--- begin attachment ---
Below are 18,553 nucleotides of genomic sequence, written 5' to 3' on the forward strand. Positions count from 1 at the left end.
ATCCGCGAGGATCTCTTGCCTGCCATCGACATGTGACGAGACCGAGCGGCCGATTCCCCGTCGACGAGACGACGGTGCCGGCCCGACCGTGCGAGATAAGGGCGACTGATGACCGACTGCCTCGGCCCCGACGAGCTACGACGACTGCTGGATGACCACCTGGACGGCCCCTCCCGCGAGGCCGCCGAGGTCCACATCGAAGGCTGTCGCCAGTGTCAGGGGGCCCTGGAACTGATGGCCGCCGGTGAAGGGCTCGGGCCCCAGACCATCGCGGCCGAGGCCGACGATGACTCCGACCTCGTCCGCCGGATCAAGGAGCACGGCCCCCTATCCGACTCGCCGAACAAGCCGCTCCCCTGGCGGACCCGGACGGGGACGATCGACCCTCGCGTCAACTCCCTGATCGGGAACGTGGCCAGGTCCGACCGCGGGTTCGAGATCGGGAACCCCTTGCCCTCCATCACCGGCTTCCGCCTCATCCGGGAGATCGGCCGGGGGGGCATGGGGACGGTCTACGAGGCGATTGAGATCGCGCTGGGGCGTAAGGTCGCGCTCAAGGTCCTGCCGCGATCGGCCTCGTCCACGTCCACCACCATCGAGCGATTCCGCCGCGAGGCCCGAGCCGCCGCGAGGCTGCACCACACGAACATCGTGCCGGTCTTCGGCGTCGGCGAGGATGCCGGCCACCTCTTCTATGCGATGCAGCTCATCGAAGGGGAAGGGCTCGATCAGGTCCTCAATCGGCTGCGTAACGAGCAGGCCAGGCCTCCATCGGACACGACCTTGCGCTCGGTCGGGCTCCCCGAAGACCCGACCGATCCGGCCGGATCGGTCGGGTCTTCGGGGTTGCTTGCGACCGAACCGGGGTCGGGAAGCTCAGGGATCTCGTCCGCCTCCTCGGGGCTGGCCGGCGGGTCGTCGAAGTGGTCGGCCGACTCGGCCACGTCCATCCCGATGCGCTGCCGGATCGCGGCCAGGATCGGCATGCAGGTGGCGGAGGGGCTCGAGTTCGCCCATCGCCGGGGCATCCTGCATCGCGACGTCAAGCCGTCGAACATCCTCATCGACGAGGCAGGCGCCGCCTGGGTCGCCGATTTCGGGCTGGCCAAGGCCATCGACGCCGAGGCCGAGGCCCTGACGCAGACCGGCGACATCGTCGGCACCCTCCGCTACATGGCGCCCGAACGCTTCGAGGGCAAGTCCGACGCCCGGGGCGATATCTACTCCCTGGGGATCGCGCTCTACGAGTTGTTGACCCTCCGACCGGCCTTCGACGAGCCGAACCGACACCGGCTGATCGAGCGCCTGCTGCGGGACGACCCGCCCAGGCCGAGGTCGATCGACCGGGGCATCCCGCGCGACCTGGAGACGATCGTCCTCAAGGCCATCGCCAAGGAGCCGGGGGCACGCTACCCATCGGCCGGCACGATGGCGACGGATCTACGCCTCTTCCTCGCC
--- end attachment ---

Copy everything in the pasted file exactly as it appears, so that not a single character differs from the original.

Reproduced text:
Below are 18,553 nucleotides of genomic sequence, written 5' to 3' on the forward strand. Positions count from 1 at the left end.
ATCCGCGAGGATCTCTTGCCTGCCATCGACATGTGACGAGACCGAGCGGCCGATTCCCCGTCGACGAGACGACGGTGCCGGCCCGACCGTGCGAGATAAGGGCGACTGATGACCGACTGCCTCGGCCCCGACGAGCTACGACGACTGCTGGATGACCACCTGGACGGCCCCTCCCGCGAGGCCGCCGAGGTCCACATCGAAGGCTGTCGCCAGTGTCAGGGGGCCCTGGAACTGATGGCCGCCGGTGAAGGGCTCGGGCCCCAGACCATCGCGGCCGAGGCCGACGATGACTCCGACCTCGTCCGCCGGATCAAGGAGCACGGCCCCCTATCCGACTCGCCGAACAAGCCGCTCCCCTGGCGGACCCGGACGGGGACGATCGACCCTCGCGTCAACTCCCTGATCGGGAACGTGGCCAGGTCCGACCGCGGGTTCGAGATCGGGAACCCCTTGCCCTCCATCACCGGCTTCCGCCTCATCCGGGAGATCGGCCGGGGGGGCATGGGGACGGTCTACGAGGCGATTGAGATCGCGCTGGGGCGTAAGGTCGCGCTCAAGGTCCTGCCGCGATCGGCCTCGTCCACGTCCACCACCATCGAGCGATTCCGCCGCGAGGCCCGAGCCGCCGCGAGGCTGCACCACACGAACATCGTGCCGGTCTTCGGCGTCGGCGAGGATGCCGGCCACCTCTTCTATGCGATGCAGCTCATCGAAGGGGAAGGGCTCGATCAGGTCCTCAATCGGCTGCGTAACGAGCAGGCCAGGCCTCCATCGGACACGACCTTGCGCTCGGTCGGGCTCCCCGAAGACCCGACCGATCCGGCCGGATCGGTCGGGTCTTCGGGGTTGCTTGCGACCGAACCGGGGTCGGGAAGCTCAGGGATCTCGTCCGCCTCCTCGGGGCTGGCCGGCGGGTCGTCGAAGTGGTCGGCCGACTCGGCCACGTCCATCCCGATGCGCTGCCGGATCGCGGCCAGGATCGGCATGCAGGTGGCGGAGGGGCTCGAGTTCGCCCATCGCCGGGGCATCCTGCATCGCGACGTCAAGCCGTCGAACATCCTCATCGACGAGGCAGGCGCCGCCTGGGTCGCCGATTTCGGGCTGGCCAAGGCCATCGACGCCGAGGCCGAGGCCCTGACGCAGACCGGCGACATCGTCGGCACCCTCCGCTACATGGCGCCCGAACGCTTCGAGGGCAAGTCCGACGCCCGGGGCGATATCTACTCCCTGGGGATCGCGCTCTACGAGTTGTTGACCCTCCGACCGGCCTTCGACGAGCCGAACCGACACCGGCTGATCGAGCGCCTGCTGCGGGACGACCCGCCCAGGCCGAGGTCGATCGACCGGGGCATCCCGCGCGACCTGGAGACGATCGTCCTCAAGGCCATCGCCAAGGAGCCGGGGGCACGCTACCCATCGGCCGGCACGATGGCGACGGATCTACGCCTCTTCCTCGCC